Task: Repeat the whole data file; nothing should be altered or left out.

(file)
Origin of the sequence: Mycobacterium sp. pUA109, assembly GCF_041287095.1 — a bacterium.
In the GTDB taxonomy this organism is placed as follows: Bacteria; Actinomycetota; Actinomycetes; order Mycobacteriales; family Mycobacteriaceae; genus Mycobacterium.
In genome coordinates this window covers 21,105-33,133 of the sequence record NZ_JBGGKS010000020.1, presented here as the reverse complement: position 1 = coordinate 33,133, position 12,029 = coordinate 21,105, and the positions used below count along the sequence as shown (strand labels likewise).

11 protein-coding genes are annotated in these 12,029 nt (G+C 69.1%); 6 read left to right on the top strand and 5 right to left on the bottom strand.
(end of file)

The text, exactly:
Origin of the sequence: Mycobacterium sp. pUA109, assembly GCF_041287095.1 — a bacterium.
In the GTDB taxonomy this organism is placed as follows: Bacteria; Actinomycetota; Actinomycetes; order Mycobacteriales; family Mycobacteriaceae; genus Mycobacterium.
In genome coordinates this window covers 21,105-33,133 of the sequence record NZ_JBGGKS010000020.1, presented here as the reverse complement: position 1 = coordinate 33,133, position 12,029 = coordinate 21,105, and the positions used below count along the sequence as shown (strand labels likewise).

11 protein-coding genes are annotated in these 12,029 nt (G+C 69.1%); 6 read left to right on the top strand and 5 right to left on the bottom strand.